Updated: Feb 12
My love for all things Black history started early. I was born and raised in Oakland, California which has deep roots in the Black community, I was raised in the AME church which is very big on Black history and education, and many of my relatives, including me and my Dad, attended historically black colleges or universities (HBCUs). My Dad attended Wilberforce, which is in Ohio, and was the first Black-owned and operated HBCU. Being that he currently resides in the midwest I decided to invite him with me on my trip to Wisconsin. As we landed in Chicago and made the short 90-minute ride to Beloit, Wisconsin, we weren’t sure what to expect.
We pulled up to the beautiful Hotel Goodwin and I can’t lie, I felt a little nervous, two Black people from out of town arriving late at night, would we be seen as a threat? As we walked into the hotel two other couples were there and greeted us with warm smiles. They were on their way up to the cutting edge Rooftop Restaurant and they held open the doors for us. As we walked past, one person said, “Have a good night.” My Dad and I let out a sigh of relief. We felt instantly welcomed and were ready to explore.
We were introduced to so many things in Beloit. I loved learning about the black population's migration there through the Fairbanks franchise and hearing more about the area demographics. Growing up as a family we watched the same movies over and over and I have to admit my favorite piece of trivia learned was that Indiana Jones was inspired by Roy Chapman Andrews, who is from Beloit. My sister and I probably watched Indiana Jones and the Temple of Doom over a thousand times, my Dad probably still has the VHS somewhere.
I also learned about an award winning young, gifted and African- American artist named
Isaic Pulliam whose work was displayed and praised at the Beloit Art Center. Hearing the story about the evolution of his passion and how the community still supports his journey to this day made me honored to get to experience his work. His art show features images of black people and I was surprised this type of exhibit was given to feature his beautiful paintings. To me, this is proof that Beloit is committed to diversity in their city.
We also had a chance to visit the Wright Museum at Beloit College. There is a painting called ‘’Station’’ by Billy Morrow Jackson that drew me in instantly. So much so that I still think about it, WHEW , If that painting could talk. It would definitely say ‘’come see me for yourself’’, no spoilers here.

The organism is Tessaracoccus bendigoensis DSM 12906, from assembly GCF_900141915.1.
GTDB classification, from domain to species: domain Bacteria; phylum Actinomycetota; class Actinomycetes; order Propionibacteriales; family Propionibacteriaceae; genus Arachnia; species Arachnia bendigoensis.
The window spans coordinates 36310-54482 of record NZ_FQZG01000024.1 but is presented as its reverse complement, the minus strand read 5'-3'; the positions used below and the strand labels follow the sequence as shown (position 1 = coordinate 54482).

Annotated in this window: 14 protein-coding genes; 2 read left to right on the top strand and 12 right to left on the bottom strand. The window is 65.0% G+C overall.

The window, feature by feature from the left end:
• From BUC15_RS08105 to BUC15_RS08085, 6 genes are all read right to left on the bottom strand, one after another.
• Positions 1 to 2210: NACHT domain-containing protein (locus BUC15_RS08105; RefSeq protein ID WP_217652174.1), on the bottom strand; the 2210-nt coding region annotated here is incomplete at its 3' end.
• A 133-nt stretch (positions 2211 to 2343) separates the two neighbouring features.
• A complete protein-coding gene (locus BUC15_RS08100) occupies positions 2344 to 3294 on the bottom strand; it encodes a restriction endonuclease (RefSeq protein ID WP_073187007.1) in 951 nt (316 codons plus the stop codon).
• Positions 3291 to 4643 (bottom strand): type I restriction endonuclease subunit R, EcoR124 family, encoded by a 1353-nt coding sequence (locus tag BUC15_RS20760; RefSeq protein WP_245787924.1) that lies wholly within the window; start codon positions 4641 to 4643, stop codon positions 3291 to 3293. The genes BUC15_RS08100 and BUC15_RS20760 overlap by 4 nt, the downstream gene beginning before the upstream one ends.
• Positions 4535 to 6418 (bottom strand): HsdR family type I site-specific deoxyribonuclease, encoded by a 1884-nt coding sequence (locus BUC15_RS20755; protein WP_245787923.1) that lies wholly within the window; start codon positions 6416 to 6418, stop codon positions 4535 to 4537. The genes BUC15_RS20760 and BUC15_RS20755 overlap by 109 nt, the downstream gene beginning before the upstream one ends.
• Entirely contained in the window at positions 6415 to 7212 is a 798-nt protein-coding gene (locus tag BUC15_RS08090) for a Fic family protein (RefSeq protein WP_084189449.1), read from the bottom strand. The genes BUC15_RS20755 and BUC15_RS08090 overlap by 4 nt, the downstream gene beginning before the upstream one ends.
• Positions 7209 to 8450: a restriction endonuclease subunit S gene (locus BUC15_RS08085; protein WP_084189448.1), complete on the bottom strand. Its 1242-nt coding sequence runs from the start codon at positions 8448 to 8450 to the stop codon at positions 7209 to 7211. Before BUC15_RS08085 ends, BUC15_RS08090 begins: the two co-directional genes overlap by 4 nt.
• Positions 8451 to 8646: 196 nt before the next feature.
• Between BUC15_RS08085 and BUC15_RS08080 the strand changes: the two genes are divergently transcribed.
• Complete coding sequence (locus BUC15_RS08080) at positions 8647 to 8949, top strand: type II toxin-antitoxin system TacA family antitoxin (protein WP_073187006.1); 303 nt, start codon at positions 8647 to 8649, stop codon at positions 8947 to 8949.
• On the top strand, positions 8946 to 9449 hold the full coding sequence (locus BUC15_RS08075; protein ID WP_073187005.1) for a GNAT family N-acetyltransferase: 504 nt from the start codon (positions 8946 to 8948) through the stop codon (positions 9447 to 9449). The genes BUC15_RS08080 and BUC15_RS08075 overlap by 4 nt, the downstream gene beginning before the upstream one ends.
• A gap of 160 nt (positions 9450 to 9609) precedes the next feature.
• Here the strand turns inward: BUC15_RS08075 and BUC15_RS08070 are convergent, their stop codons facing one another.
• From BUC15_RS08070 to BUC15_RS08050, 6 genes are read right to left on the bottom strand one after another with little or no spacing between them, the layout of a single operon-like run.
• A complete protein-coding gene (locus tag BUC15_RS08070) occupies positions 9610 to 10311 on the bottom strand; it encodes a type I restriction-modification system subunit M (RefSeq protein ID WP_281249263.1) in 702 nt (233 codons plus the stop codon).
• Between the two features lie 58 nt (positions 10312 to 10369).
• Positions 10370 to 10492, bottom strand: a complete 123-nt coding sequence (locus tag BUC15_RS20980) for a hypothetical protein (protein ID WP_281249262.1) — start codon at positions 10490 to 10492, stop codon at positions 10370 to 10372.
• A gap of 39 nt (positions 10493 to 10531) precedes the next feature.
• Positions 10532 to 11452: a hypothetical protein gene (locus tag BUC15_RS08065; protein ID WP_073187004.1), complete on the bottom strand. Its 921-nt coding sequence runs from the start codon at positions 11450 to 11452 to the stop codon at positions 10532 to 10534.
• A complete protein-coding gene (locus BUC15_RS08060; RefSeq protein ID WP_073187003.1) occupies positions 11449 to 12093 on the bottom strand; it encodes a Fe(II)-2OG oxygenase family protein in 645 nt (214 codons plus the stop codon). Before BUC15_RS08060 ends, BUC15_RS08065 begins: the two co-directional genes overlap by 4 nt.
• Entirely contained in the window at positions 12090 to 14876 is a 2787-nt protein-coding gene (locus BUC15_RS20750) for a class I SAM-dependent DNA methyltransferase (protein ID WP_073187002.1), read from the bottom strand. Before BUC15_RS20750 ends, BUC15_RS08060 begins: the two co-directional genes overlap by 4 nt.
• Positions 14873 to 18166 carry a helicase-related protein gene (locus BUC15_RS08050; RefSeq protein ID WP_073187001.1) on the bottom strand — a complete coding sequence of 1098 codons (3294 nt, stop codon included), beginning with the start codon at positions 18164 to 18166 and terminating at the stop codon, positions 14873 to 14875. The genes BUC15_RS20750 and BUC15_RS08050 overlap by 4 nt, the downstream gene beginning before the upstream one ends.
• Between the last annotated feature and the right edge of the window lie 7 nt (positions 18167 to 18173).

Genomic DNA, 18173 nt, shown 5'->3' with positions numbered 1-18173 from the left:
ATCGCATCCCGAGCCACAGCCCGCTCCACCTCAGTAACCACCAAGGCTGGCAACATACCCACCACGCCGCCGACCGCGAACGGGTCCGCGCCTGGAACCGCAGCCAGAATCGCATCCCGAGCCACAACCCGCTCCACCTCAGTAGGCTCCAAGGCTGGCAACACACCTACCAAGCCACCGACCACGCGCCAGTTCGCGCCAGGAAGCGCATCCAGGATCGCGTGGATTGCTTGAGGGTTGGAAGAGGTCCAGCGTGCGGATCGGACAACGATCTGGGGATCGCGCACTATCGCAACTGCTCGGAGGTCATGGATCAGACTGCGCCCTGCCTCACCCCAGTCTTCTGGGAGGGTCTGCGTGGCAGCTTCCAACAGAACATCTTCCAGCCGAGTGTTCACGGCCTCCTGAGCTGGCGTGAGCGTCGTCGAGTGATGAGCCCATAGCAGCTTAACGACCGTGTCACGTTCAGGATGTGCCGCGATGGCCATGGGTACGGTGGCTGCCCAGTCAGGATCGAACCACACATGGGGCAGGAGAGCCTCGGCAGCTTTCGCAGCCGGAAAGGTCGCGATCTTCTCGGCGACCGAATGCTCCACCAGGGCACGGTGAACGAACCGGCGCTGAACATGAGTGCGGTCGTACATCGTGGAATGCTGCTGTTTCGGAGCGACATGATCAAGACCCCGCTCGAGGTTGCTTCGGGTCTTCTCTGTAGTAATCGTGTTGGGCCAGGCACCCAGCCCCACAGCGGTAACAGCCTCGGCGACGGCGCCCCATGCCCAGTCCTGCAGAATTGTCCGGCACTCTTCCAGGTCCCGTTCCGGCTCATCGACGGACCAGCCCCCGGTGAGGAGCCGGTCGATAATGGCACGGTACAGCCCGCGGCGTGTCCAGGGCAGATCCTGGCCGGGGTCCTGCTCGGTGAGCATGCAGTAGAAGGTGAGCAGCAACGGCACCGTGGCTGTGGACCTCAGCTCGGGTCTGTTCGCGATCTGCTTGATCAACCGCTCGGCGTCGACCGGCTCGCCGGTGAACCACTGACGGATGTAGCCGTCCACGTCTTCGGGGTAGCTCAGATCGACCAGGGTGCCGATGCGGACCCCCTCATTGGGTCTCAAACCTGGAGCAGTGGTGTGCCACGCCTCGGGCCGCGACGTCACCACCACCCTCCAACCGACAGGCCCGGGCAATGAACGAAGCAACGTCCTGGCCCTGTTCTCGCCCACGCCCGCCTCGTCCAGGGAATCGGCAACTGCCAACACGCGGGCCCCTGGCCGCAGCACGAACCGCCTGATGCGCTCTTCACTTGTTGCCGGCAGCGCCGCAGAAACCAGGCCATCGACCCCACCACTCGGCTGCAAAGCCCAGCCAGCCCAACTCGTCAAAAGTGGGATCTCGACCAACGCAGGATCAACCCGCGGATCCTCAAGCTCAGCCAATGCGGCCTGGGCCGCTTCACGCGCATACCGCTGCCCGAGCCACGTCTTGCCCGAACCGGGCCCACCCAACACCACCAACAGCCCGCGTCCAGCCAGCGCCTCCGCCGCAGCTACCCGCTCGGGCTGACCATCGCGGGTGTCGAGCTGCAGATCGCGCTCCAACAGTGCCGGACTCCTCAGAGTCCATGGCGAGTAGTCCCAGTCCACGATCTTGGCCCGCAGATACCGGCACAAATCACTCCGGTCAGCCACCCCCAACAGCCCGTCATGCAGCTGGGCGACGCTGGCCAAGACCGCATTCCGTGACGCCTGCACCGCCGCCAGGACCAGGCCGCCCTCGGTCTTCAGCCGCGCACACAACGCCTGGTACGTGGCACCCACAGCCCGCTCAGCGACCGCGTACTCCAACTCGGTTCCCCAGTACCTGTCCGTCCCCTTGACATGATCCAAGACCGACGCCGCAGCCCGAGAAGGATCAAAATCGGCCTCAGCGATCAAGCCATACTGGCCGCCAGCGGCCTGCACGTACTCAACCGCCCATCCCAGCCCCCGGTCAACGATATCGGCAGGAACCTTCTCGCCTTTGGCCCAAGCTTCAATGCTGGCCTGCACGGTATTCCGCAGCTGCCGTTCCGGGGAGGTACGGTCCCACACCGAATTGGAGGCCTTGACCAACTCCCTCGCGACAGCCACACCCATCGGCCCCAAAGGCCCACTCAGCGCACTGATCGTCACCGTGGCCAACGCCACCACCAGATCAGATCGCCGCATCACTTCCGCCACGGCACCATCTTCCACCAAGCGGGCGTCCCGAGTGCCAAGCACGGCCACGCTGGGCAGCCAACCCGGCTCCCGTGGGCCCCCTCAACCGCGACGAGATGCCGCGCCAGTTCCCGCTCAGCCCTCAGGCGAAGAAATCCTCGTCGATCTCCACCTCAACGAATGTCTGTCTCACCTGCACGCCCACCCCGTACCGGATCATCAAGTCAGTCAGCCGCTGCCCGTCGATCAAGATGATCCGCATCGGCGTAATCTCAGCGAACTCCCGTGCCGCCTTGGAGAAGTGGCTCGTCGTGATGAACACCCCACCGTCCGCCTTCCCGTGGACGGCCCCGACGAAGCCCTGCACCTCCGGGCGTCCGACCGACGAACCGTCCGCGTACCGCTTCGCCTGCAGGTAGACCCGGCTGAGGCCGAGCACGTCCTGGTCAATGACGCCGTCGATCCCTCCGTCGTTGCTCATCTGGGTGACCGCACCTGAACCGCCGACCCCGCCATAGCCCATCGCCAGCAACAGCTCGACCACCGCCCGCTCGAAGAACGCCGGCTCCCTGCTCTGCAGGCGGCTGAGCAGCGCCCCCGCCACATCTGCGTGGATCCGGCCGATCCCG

When traveling anywhere, it’s imperative for me as a diversity in travel consultant is to visit Black owned businesses and meet with Black business owners so I can hear their perspective on diversity, equity, and inclusion. It is important for me to understand what influenced them to open their business and how they’ve been received by the community. Historically, Black businesses are not included in the narratives created to attract tourists and my job is to make sure everyone's story is included . One way I will accomplish this is by bridging the gap between business owners and local tourism creating a safe space where these conversations can happen.
When visiting Beloit I had the opportunity to do this on three separate occasions. The first was with Ms. Shatoria Teague also known as ‘’Mrs. \Beloit’’ a local creative that turned her love of pageantry into Always & Forever formal wear!. Her story of being a photographer, mom and a business woman all while carrying the title of Mrs.Beloit was inspiring.! The way she still incorporated the original building owner as a seamstress on her staff painted the picture of support people in this destination have.
The next Black business owner I spoke to was Mr. Byron Matthews of B.C.Fitz. He seriously needs his own docu-series, I am saying it first, so please give me producer credit.! His story is definitely one of trial and triumph as a business owner in Beloit. As an entrepreneur I understand going into neighborhoods , identifying its needs and figuring out a way to bring that to the community to boost the economy. Mr. Matthews is doing just that all while also training the next generation by giving them jobs and building generational wealth. He is the perfect example of how destinations can attract visitors and turn them into residents to grow their population.
Lastly, I had the privilege of meeting with amazing women of color who sit on the board for Visit Beloit. Our conversation was rooted in love and also the challenges they have as a destination. It’s not easy to have those conversations but it’s necessary for progression. I appreciate Celestino and Tracy for hosting us and making us feel welcome.